Elizabeth II: the queen who saved the royals

Britain's current Queen was an accidental royal heir, but she has become the country's longest-running ruler. During her reign she has overseen the radical modernisation of the institution of monarchy, as historian Kate Williams relates...

Queen Elizabeth II in a garden with one of her dogs, March 1953. (Photo by Bettmann via Getty Images)

This article was first published in BBC History Magazine ‘Royal Women’ bookazine

On 10 December 1936, Elizabeth, Princess of York, aged just 10, was at home with her sister Margaret in 145 Piccadilly, Hyde Park. She heard shouts from outside – cries of “God Save the King”. A footman told her that the king had abdicated. She dashed upstairs to tell her sister: “Uncle David is going away and isn’t coming back, and papa is going to be king?” “Does that mean that you will have to be queen one day?” asked Margaret, who was only six. “Yes, some day,” said the princess. “Poor you,” said Margaret.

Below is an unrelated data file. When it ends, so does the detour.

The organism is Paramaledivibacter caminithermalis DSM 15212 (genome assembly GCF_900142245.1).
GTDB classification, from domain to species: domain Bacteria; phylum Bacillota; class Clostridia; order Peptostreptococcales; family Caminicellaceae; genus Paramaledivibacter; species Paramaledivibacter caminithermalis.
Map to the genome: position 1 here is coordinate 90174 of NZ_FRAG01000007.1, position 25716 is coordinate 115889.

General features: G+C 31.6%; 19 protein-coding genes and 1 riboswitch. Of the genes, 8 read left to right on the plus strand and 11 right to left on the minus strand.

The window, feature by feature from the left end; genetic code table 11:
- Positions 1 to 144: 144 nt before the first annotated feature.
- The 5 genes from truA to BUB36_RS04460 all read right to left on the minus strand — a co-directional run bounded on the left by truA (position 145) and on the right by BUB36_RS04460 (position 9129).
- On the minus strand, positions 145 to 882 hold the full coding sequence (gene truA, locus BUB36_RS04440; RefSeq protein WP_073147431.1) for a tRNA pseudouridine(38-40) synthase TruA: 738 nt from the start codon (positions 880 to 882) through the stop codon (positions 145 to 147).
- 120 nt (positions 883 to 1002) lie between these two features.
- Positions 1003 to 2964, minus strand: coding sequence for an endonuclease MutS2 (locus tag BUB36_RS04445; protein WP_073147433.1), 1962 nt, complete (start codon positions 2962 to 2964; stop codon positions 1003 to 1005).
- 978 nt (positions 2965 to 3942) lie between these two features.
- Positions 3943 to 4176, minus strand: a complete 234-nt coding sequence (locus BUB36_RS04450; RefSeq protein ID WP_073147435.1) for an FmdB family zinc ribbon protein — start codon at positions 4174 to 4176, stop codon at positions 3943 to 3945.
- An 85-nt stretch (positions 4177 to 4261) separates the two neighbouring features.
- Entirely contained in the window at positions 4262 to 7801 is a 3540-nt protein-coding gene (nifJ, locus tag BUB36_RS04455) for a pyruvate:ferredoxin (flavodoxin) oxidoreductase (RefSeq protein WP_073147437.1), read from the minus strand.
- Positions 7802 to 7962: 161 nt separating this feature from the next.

Elizabeth II was, like Victoria and Elizabeth I before her, never meant to be queen. Born on 21 April 1926, little Elizabeth Alexandra Mary was intended for, in the words of her mother, “a happy marriage”, but little more. Twenty-six years later she became Queen, and one of the most famous women in the world.

Until the abdication of Edward VIII, who gave up the crown to marry Wallis Simpson, Elizabeth and Margaret led, by royal standards, a sheltered life. The abdication changed everything. The family moved to Buckingham Palace and their father, the new George VI, struggled with the weight of responsibility. Elizabeth never forgave her uncle for pitching her father into the role of monarch, especially as he had to reign through a punishing war.

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